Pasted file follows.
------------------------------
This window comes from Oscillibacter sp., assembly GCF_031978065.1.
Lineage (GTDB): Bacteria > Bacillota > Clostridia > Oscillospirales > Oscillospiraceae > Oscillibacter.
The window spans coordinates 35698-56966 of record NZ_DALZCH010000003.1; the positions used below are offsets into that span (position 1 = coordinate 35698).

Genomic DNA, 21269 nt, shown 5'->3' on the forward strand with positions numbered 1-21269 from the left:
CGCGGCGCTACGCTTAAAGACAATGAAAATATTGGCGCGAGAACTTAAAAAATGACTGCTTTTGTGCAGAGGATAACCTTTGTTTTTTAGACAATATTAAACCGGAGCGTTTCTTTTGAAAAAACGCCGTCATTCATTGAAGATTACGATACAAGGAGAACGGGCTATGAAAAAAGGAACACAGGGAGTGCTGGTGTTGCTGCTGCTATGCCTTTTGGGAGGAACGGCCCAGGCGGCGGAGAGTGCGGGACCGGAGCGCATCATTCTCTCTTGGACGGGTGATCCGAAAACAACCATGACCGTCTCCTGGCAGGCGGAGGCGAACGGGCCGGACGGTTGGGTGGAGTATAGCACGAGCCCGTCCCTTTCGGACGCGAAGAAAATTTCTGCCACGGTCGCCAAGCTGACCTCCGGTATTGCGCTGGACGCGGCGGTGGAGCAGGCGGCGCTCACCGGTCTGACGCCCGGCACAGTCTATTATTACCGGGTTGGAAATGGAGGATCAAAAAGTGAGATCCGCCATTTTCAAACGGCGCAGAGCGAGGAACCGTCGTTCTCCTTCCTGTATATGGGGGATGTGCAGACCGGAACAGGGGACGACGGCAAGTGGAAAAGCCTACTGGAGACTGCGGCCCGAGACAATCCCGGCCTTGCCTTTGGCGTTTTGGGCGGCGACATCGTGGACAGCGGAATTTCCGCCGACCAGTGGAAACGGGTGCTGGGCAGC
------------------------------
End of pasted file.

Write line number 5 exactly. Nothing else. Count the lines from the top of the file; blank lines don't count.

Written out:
CGCGGCGCTACGCTTAAAGACAATGAAAATATTGGCGCGAGAACTTAAAAAATGACTGCTTTTGTGCAGAGGATAACCTTTGTTTTTTAGACAATATTAAACCGGAGCGTTTCTTTTGAAAAAACGCCGTCATTCATTGAAGATTACGATACAAGGAGAACGGGCTATGAAAAAAGGAACACAGGGAGTGCTGGTGTTGCTGCTGCTATGCCTTTTGGGAGGAACGGCCCAGGCGGCGGAGAGTGCGGGACCGGAGCGCATCATTCTCTCTTGGACGGGTGATCCGAAAACAACCATGACCGTCTCCTGGCAGGCGGAGGCGAACGGGCCGGACGGTTGGGTGGAGTATAGCACGAGCCCGTCCCTTTCGGACGCGAAGAAAATTTCTGCCACGGTCGCCAAGCTGACCTCCGGTATTGCGCTGGACGCGGCGGTGGAGCAGGCGGCGCTCACCGGTCTGACGCCCGGCACAGTCTATTATTACCGGGTTGGAAATGGAGGATCAAAAAGTGAGATCCGCCATTTTCAAACGGCGCAGAGCGAGGAACCGTCGTTCTCCTTCCTGTATATGGGGGATGTGCAGACCGGAACAGGGGACGACGGCAAGTGGAAAAGCCTACTGGAGACTGCGGCCCGAGACAATCCCGGCCTTGCCTTTGGCGTTTTGGGCGGCGACATCGTGGACAGCGGAATTTCCGCCGACCAGTGGAAACGGGTGCTGGGCAGC